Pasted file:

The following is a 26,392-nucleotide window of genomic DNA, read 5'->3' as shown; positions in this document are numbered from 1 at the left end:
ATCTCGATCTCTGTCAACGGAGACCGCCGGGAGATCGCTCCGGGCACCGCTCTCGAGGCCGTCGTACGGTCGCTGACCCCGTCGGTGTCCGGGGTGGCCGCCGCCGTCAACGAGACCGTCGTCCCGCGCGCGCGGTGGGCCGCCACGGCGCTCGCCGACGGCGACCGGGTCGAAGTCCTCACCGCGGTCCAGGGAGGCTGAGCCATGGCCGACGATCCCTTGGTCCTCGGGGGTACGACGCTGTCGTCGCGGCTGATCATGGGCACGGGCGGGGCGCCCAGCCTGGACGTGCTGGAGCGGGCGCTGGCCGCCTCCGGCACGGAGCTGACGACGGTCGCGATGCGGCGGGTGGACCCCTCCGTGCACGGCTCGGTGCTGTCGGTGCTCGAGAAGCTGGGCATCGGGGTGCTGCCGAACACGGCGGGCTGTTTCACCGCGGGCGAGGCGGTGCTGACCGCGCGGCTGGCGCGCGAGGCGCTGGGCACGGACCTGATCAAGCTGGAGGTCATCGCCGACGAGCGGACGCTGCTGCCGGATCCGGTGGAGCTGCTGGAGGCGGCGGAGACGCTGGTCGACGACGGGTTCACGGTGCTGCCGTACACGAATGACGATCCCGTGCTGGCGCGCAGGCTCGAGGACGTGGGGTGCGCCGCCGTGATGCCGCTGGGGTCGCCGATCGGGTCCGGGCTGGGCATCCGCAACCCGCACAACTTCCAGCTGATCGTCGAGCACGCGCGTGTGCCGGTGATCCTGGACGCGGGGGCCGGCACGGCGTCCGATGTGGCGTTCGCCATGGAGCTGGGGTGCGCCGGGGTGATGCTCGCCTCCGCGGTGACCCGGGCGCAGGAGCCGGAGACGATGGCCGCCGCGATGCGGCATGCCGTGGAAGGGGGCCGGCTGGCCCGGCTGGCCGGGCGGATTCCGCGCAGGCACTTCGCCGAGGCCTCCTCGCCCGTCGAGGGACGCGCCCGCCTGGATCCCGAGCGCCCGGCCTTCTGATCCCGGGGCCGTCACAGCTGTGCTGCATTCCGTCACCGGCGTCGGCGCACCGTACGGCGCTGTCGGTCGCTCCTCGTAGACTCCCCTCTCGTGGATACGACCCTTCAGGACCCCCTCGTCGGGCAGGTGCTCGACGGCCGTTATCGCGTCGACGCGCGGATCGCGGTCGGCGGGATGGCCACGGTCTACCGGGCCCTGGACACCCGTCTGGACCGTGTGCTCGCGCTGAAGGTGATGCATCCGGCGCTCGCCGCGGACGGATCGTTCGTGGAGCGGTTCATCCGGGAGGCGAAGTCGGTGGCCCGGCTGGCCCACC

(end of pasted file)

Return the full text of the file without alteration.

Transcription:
The following is a 26,392-nucleotide window of genomic DNA, read 5'->3' as shown; positions in this document are numbered from 1 at the left end:
ATCTCGATCTCTGTCAACGGAGACCGCCGGGAGATCGCTCCGGGCACCGCTCTCGAGGCCGTCGTACGGTCGCTGACCCCGTCGGTGTCCGGGGTGGCCGCCGCCGTCAACGAGACCGTCGTCCCGCGCGCGCGGTGGGCCGCCACGGCGCTCGCCGACGGCGACCGGGTCGAAGTCCTCACCGCGGTCCAGGGAGGCTGAGCCATGGCCGACGATCCCTTGGTCCTCGGGGGTACGACGCTGTCGTCGCGGCTGATCATGGGCACGGGCGGGGCGCCCAGCCTGGACGTGCTGGAGCGGGCGCTGGCCGCCTCCGGCACGGAGCTGACGACGGTCGCGATGCGGCGGGTGGACCCCTCCGTGCACGGCTCGGTGCTGTCGGTGCTCGAGAAGCTGGGCATCGGGGTGCTGCCGAACACGGCGGGCTGTTTCACCGCGGGCGAGGCGGTGCTGACCGCGCGGCTGGCGCGCGAGGCGCTGGGCACGGACCTGATCAAGCTGGAGGTCATCGCCGACGAGCGGACGCTGCTGCCGGATCCGGTGGAGCTGCTGGAGGCGGCGGAGACGCTGGTCGACGACGGGTTCACGGTGCTGCCGTACACGAATGACGATCCCGTGCTGGCGCGCAGGCTCGAGGACGTGGGGTGCGCCGCCGTGATGCCGCTGGGGTCGCCGATCGGGTCCGGGCTGGGCATCCGCAACCCGCACAACTTCCAGCTGATCGTCGAGCACGCGCGTGTGCCGGTGATCCTGGACGCGGGGGCCGGCACGGCGTCCGATGTGGCGTTCGCCATGGAGCTGGGGTGCGCCGGGGTGATGCTCGCCTCCGCGGTGACCCGGGCGCAGGAGCCGGAGACGATGGCCGCCGCGATGCGGCATGCCGTGGAAGGGGGCCGGCTGGCCCGGCTGGCCGGGCGGATTCCGCGCAGGCACTTCGCCGAGGCCTCCTCGCCCGTCGAGGGACGCGCCCGCCTGGATCCCGAGCGCCCGGCCTTCTGATCCCGGGGCCGTCACAGCTGTGCTGCATTCCGTCACCGGCGTCGGCGCACCGTACGGCGCTGTCGGTCGCTCCTCGTAGACTCCCCTCTCGTGGATACGACCCTTCAGGACCCCCTCGTCGGGCAGGTGCTCGACGGCCGTTATCGCGTCGACGCGCGGATCGCGGTCGGCGGGATGGCCACGGTCTACCGGGCCCTGGACACCCGTCTGGACCGTGTGCTCGCGCTGAAGGTGATGCATCCGGCGCTCGCCGCGGACGGATCGTTCGTGGAGCGGTTCATCCGGGAGGCGAAGTCGGTGGCCCGGCTGGCCCACC